I'm trying to understand the statement of this problem:

Let $x_1, \dots, x_N$ be the standard coordinate functions on $\mathbb{R}^N$, and let $X$ be a $k$-dimensional submanifold of $\mathbb{R}^N$. Prove that every point $x \in X$ has a neighborhood on which the restrictions of some $k$-coordinate functions $x_{i_1}, \dots, x_{i_k}$ form a local coordinate system.

I've been always confused by the terms "local coordinate system", "local coordinates", etc.

Guillemin and Pollack point out the following. If $\phi: U\rightarrow V$ is a parametrization around $x$ in a manifold $X$ (i.e., a diffeomorphism), then writing $\phi^{-1}$ in coordinates as $\phi^{-1}=(x_1,\dots, x_k)$ gives local coordinates $x_1,\dots, x_k$. So for example if $X=\mathbb R^2_{x > 0}$, consider this parametrization around $(2,2)$: $\phi: \mathbb R^2\rightarrow \mathbb R^2_{x > 0},\ (x,y)\mapsto (e^x,y)$. Its inverse is $\phi^{-1}: \mathbb R^2_{x > 0}\rightarrow \mathbb R^2,\ (r,s)\mapsto (\ln r, s)$, so $\phi^{-1}=(\ln r, s)$. Is it correct that in this case $\ln r, s$ is a local coordinate system around $(2,2)$ (and any other point) in $X=\mathbb R^2_{x > 0}$?

And so the statement of the problem is that for example in the case $k=2$, $\phi$ can be chosen in such a way that either $\phi^{-1}=(r,s)$ or $\phi^{-1}=(s,r)$ ?

  • $\begingroup$ The example does not hold water, $(0,0)$ is not a point in $\mathbb{R}^2_{x > 0}$. $\endgroup$ – Lee Mosher Feb 1 '18 at 18:39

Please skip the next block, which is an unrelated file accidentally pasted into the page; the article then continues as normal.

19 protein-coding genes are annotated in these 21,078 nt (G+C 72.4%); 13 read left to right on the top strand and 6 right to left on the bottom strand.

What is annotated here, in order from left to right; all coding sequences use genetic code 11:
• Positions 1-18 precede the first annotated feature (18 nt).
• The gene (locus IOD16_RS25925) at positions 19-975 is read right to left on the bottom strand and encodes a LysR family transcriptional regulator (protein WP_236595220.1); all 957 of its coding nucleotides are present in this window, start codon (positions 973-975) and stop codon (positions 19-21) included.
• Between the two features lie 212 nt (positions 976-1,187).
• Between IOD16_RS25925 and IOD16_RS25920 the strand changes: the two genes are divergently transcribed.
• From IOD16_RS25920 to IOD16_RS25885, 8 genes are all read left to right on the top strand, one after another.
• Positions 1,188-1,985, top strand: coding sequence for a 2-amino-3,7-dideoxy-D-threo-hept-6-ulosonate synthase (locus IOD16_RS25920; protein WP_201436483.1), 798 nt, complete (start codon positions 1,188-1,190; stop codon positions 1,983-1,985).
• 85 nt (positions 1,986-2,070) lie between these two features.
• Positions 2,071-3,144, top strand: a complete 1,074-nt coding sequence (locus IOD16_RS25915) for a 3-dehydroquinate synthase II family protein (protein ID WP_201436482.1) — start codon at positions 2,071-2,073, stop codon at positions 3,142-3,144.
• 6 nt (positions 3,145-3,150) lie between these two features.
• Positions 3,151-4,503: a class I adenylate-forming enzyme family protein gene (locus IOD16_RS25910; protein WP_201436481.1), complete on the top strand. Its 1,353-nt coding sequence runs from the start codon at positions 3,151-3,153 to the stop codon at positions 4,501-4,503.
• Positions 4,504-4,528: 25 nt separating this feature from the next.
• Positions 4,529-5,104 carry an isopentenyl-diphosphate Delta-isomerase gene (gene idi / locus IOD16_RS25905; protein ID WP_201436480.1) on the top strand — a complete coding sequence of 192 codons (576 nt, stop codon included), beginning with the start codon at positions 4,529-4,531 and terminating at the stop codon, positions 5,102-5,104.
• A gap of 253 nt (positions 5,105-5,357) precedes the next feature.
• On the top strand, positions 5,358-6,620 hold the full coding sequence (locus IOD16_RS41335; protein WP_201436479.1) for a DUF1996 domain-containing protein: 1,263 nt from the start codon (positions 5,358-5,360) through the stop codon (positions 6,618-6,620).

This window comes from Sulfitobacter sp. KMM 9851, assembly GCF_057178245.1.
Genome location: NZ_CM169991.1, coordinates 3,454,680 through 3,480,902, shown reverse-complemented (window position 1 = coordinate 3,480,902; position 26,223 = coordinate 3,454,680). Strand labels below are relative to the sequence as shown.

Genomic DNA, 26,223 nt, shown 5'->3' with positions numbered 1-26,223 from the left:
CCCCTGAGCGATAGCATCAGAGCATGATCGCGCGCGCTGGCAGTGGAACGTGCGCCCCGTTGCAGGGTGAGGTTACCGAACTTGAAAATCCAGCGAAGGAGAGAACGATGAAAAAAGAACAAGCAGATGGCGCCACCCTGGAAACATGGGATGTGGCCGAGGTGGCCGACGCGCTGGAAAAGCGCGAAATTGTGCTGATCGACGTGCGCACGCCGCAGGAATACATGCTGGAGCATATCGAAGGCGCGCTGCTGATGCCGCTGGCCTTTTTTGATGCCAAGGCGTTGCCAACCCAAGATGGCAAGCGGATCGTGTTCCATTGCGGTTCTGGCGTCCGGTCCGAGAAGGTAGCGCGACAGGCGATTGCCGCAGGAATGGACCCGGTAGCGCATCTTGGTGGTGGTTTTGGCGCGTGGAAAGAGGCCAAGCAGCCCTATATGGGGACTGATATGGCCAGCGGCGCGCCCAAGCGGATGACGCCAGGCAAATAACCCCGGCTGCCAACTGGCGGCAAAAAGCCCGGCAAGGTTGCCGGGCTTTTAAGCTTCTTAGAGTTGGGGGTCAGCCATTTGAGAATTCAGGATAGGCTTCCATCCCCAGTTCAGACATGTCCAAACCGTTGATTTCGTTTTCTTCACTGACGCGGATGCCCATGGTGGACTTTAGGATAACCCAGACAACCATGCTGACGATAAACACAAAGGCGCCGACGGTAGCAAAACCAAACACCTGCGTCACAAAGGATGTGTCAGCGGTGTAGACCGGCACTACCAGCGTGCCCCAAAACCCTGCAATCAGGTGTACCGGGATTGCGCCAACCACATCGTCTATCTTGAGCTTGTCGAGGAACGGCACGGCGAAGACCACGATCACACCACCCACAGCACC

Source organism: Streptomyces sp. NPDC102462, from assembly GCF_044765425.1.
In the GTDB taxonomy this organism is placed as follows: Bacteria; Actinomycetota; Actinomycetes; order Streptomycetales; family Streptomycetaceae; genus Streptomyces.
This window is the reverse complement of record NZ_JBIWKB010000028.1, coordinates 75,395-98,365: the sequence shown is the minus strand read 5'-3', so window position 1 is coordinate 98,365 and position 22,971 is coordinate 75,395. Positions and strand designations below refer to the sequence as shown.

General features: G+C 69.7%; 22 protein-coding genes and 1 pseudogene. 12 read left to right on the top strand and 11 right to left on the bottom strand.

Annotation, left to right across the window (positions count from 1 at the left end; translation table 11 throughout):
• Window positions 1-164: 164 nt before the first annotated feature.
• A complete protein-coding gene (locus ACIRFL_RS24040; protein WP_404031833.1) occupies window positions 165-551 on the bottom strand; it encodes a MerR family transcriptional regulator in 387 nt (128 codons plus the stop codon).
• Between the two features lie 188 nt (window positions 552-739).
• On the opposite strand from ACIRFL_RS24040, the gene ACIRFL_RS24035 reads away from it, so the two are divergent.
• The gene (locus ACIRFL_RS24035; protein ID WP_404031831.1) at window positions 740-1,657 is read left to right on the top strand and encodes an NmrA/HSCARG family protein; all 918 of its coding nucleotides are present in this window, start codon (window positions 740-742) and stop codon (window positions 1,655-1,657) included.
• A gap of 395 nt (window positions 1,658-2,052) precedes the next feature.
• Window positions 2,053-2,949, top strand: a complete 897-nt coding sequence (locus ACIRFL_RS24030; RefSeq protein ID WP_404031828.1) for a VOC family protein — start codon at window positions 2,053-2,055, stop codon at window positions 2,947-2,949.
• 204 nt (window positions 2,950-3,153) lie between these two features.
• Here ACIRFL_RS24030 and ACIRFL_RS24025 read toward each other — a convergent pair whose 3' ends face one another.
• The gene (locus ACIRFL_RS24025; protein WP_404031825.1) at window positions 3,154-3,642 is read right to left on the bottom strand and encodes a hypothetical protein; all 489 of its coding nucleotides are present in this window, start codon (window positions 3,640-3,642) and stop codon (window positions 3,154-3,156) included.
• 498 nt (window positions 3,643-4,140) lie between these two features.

• $\begingroup$ Initially I took $\mathbb R^2$ as $X$ but then switched to $\mathbb R^2_{x > 0}$, hence the mistake. I've replaced $(0,0)$ with $(2,2)$. $\endgroup$ – user500094 Feb 1 '18 at 19:16

Whenever you read the words "local coordinate system" just think of a local diffeomorphism $\psi:U\to \mathbb{R}^k$ where $U$ is an open subset of your manifold $X$.

To answer your question, prove the following (as the ook suggests):

For any vector space $V\subset\mathbb{R}^n$, if $B=\lbrace e_1,\dots, e_n\rbrace$ is the standard basis, then there is a selection $\lbrace i_1,\dots,i_k\rbrace\subset \lbrace 1,\dots,n\rbrace$ so that the map $\pi:\mathbb{R}^n\to\mathbb{R}^k$ given by $$(x_1,\dots,x_k)\mapsto (x_{i_1},\dots,x_{i_k})$$ restricts to an isomorphism on $V$.

Once you've done so, then we can apply this locally at any point $x\in X$ so that $\pi|_{T_x(X)}$ is an isomorphism. Then letting $\psi=\pi|_X$ in some neighborhood $U$ we have that $\psi:U\to \mathbb{R}^k$ is a local diffeomorphism (why?).


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